Supporting Same-sex Marriage

by Greg Nicholson | 7/23/96 5:00am

The U.S. House of Representatives voted on Friday to not recognize same-sex marriages, to allow states to do the same, and to allow states not to recognize a same-sex marriage that occurred in another state. It is not surprising that they did this, given that a majority of the public supported the action and in this election year, President Clinton does not feel able to veto the measure. However, the logic with which some Congressmen supported this bill is shocking, faulty, and points to the bigotry behind the legislation.

Many legislators pointed to the sanctity of marriage in supporting this bill. Representative Steve Largent, a Republican of Oklahoma said of the same sex marriage; "It is a frontal assault on the institution of marriage and if successful will demolish the institution." His sentiment that the marriage of two people of the same sex would compromise the institute of marriage that heterosexuals participate in was echoed by many others. However, I fail to see this logic at all. How can the union of two people committed to each other in love and willing to devote their lives to one another undermine the institution of marriage, isn't this exactly what the institution of marriage is based upon? Massachusetts Representative Barney Frank put this in another, more personal way; "how does the fact that I love another man and live in a committed relationship with him threaten your marriage?"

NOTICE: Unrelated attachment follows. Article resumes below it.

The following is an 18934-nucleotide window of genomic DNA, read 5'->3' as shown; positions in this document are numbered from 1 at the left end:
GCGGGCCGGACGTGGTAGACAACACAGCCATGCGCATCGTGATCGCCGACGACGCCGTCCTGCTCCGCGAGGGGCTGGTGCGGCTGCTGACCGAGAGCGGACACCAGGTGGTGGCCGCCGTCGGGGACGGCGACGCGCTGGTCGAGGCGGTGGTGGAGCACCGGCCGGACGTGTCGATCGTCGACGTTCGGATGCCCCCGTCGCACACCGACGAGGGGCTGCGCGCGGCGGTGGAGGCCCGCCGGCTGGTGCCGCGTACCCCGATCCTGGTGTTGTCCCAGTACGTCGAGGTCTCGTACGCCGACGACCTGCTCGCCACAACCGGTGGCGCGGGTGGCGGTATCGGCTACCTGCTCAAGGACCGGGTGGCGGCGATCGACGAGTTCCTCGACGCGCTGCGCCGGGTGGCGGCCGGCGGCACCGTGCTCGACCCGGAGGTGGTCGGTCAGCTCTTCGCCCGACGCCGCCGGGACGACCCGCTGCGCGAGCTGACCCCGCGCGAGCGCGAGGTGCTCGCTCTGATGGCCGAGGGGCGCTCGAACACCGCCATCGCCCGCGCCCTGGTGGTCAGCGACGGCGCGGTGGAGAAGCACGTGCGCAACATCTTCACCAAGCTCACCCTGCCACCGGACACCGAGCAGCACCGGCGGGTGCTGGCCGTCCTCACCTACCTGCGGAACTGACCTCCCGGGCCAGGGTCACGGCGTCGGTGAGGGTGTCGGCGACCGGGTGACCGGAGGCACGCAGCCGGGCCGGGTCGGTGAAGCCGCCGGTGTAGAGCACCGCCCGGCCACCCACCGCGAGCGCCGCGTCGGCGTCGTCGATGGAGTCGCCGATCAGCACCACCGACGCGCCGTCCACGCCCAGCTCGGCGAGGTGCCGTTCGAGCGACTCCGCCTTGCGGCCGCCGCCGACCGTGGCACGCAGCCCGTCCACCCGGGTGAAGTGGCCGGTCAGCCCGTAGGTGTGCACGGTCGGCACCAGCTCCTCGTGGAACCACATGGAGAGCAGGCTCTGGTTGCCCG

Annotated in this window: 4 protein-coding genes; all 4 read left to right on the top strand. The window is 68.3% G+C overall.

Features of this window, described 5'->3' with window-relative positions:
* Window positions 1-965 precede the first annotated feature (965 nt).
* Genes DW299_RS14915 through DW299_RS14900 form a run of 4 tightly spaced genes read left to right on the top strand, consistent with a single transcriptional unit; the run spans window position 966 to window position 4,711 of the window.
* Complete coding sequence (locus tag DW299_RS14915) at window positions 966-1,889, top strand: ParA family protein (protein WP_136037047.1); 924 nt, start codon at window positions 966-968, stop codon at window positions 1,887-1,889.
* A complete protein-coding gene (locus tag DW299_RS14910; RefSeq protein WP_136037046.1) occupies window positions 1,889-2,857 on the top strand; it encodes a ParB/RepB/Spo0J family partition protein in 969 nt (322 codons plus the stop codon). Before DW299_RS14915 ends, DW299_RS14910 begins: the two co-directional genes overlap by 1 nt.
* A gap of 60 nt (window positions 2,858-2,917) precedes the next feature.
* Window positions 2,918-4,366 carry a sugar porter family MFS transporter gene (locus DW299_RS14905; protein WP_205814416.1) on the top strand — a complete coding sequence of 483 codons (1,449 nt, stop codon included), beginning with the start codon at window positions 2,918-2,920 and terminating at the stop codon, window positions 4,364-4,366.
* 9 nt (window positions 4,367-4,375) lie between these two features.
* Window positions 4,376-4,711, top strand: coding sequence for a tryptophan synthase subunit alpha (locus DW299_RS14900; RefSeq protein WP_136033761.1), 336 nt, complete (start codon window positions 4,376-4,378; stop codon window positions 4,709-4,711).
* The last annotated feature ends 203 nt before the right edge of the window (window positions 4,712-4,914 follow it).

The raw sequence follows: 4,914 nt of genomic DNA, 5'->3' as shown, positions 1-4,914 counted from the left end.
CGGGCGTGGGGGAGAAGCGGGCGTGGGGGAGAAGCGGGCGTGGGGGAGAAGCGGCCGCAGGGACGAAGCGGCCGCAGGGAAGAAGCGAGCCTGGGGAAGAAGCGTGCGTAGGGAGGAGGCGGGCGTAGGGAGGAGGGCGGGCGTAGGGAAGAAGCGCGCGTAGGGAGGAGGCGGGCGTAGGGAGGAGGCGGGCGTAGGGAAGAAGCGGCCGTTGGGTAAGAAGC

It doesn't, of course, no loving relationship between two people threatens the institution of marriage, unless they remain unmarried. Thus, recognizing the union of two people of the same sex really strengthens the institution of marriage. It affirms the principles of marriage and lowers the number of people living outside, or in defiance, of the institution.

The only way in which the argument of Largent and others makes logical sense is if they do not consider homosexuals to be people. Then, of course, recognizing the union of two less than humans as marriage would threaten the institution. Largent doesn't specifically say this, he might even deny he believes something so extreme, but the logic is there. In fact, it is this same logic, that a particular group of people is not fully human, that has been used throughout history to deny rights to any number of minorities. Over the passage of time the majority of people have come to recognize the ludicrous nature of this argument: It is simply obvious that Jewish, Native American and African people, to name a few, are just as human as those who oppressed them. Well, it is just as obvious that homosexuals are as human as the rest of us too. A homosexual person could say, just as Shylock did in Shakespeare's "The Merchant of Venice," "If you prick us, do we not bleed? if you tickle us, do we not laugh? if you poison us, do we not die?" Homosexuals are human, and thus, the assertion that same-sex marriages undermine marriage is not accurate. There is nothing behind this legislation but bigotry.

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